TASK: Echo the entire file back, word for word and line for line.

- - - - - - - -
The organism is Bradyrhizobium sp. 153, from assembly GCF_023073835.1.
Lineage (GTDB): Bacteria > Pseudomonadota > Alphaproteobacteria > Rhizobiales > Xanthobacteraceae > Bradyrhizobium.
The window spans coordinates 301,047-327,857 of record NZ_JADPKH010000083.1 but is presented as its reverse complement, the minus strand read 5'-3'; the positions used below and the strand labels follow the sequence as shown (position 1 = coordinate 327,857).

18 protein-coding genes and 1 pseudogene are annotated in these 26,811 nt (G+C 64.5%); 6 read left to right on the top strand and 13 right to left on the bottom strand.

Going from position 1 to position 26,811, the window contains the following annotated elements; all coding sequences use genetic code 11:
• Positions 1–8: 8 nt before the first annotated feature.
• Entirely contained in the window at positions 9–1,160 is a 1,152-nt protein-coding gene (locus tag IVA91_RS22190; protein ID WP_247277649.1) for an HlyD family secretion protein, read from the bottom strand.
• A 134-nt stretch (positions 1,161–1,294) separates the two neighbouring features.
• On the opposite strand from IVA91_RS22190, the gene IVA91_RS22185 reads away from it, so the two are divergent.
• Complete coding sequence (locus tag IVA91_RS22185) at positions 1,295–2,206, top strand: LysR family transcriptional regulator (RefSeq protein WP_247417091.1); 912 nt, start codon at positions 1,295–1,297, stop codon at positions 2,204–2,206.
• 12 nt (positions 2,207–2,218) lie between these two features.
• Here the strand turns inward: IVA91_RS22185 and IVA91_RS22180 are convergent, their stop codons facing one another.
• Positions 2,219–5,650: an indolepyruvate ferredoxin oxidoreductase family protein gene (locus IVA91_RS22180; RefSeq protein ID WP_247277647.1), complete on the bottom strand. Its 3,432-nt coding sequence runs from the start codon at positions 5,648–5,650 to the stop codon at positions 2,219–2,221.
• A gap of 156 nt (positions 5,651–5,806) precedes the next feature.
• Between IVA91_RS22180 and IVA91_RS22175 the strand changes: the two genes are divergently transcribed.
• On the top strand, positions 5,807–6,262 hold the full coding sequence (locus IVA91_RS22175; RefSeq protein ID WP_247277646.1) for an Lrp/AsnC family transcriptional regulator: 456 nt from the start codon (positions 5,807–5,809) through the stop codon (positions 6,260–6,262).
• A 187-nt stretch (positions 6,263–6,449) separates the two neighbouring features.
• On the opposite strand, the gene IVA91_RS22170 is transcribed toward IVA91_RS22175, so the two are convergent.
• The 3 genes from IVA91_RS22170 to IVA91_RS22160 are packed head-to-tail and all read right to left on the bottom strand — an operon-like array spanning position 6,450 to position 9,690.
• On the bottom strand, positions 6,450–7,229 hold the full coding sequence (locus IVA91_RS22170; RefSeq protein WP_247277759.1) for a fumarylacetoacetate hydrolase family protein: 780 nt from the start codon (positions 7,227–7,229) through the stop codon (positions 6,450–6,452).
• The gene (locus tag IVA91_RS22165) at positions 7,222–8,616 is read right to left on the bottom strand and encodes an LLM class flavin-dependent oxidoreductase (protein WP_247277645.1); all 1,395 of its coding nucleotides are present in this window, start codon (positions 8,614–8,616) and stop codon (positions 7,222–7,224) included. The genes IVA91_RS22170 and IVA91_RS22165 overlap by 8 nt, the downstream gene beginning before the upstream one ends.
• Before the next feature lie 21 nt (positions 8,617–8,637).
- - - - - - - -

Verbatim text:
The organism is Bradyrhizobium sp. 153, from assembly GCF_023073835.1.
Lineage (GTDB): Bacteria > Pseudomonadota > Alphaproteobacteria > Rhizobiales > Xanthobacteraceae > Bradyrhizobium.
The window spans coordinates 301,047-327,857 of record NZ_JADPKH010000083.1 but is presented as its reverse complement, the minus strand read 5'-3'; the positions used below and the strand labels follow the sequence as shown (position 1 = coordinate 327,857).

18 protein-coding genes and 1 pseudogene are annotated in these 26,811 nt (G+C 64.5%); 6 read left to right on the top strand and 13 right to left on the bottom strand.

Going from position 1 to position 26,811, the window contains the following annotated elements; all coding sequences use genetic code 11:
• Positions 1–8: 8 nt before the first annotated feature.
• Entirely contained in the window at positions 9–1,160 is a 1,152-nt protein-coding gene (locus tag IVA91_RS22190; protein ID WP_247277649.1) for an HlyD family secretion protein, read from the bottom strand.
• A 134-nt stretch (positions 1,161–1,294) separates the two neighbouring features.
• On the opposite strand from IVA91_RS22190, the gene IVA91_RS22185 reads away from it, so the two are divergent.
• Complete coding sequence (locus tag IVA91_RS22185) at positions 1,295–2,206, top strand: LysR family transcriptional regulator (RefSeq protein WP_247417091.1); 912 nt, start codon at positions 1,295–1,297, stop codon at positions 2,204–2,206.
• 12 nt (positions 2,207–2,218) lie between these two features.
• Here the strand turns inward: IVA91_RS22185 and IVA91_RS22180 are convergent, their stop codons facing one another.
• Positions 2,219–5,650: an indolepyruvate ferredoxin oxidoreductase family protein gene (locus IVA91_RS22180; RefSeq protein ID WP_247277647.1), complete on the bottom strand. Its 3,432-nt coding sequence runs from the start codon at positions 5,648–5,650 to the stop codon at positions 2,219–2,221.
• A gap of 156 nt (positions 5,651–5,806) precedes the next feature.
• Between IVA91_RS22180 and IVA91_RS22175 the strand changes: the two genes are divergently transcribed.
• On the top strand, positions 5,807–6,262 hold the full coding sequence (locus IVA91_RS22175; RefSeq protein ID WP_247277646.1) for an Lrp/AsnC family transcriptional regulator: 456 nt from the start codon (positions 5,807–5,809) through the stop codon (positions 6,260–6,262).
• A 187-nt stretch (positions 6,263–6,449) separates the two neighbouring features.
• On the opposite strand, the gene IVA91_RS22170 is transcribed toward IVA91_RS22175, so the two are convergent.
• The 3 genes from IVA91_RS22170 to IVA91_RS22160 are packed head-to-tail and all read right to left on the bottom strand — an operon-like array spanning position 6,450 to position 9,690.
• On the bottom strand, positions 6,450–7,229 hold the full coding sequence (locus IVA91_RS22170; RefSeq protein WP_247277759.1) for a fumarylacetoacetate hydrolase family protein: 780 nt from the start codon (positions 7,227–7,229) through the stop codon (positions 6,450–6,452).
• The gene (locus tag IVA91_RS22165) at positions 7,222–8,616 is read right to left on the bottom strand and encodes an LLM class flavin-dependent oxidoreductase (protein WP_247277645.1); all 1,395 of its coding nucleotides are present in this window, start codon (positions 8,614–8,616) and stop codon (positions 7,222–7,224) included. The genes IVA91_RS22170 and IVA91_RS22165 overlap by 8 nt, the downstream gene beginning before the upstream one ends.
• Before the next feature lie 21 nt (positions 8,617–8,637).